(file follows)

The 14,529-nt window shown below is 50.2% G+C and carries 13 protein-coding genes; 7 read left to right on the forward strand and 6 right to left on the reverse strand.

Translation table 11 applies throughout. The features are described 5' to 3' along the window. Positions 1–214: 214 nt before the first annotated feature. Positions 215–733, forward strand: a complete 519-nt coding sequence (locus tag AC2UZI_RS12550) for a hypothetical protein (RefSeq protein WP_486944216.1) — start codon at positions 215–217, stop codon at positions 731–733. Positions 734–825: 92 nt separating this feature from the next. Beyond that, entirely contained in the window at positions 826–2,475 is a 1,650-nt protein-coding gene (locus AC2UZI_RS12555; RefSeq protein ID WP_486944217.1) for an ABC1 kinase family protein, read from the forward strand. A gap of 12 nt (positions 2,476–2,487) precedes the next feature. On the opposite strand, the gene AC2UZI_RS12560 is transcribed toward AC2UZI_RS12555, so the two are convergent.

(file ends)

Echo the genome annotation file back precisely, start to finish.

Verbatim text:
The 14,529-nt window shown below is 50.2% G+C and carries 13 protein-coding genes; 7 read left to right on the forward strand and 6 right to left on the reverse strand.

Translation table 11 applies throughout. The features are described 5' to 3' along the window. Positions 1–214: 214 nt before the first annotated feature. Positions 215–733, forward strand: a complete 519-nt coding sequence (locus tag AC2UZI_RS12550) for a hypothetical protein (RefSeq protein WP_486944216.1) — start codon at positions 215–217, stop codon at positions 731–733. Positions 734–825: 92 nt separating this feature from the next. Beyond that, entirely contained in the window at positions 826–2,475 is a 1,650-nt protein-coding gene (locus AC2UZI_RS12555; RefSeq protein ID WP_486944217.1) for an ABC1 kinase family protein, read from the forward strand. A gap of 12 nt (positions 2,476–2,487) precedes the next feature. On the opposite strand, the gene AC2UZI_RS12560 is transcribed toward AC2UZI_RS12555, so the two are convergent.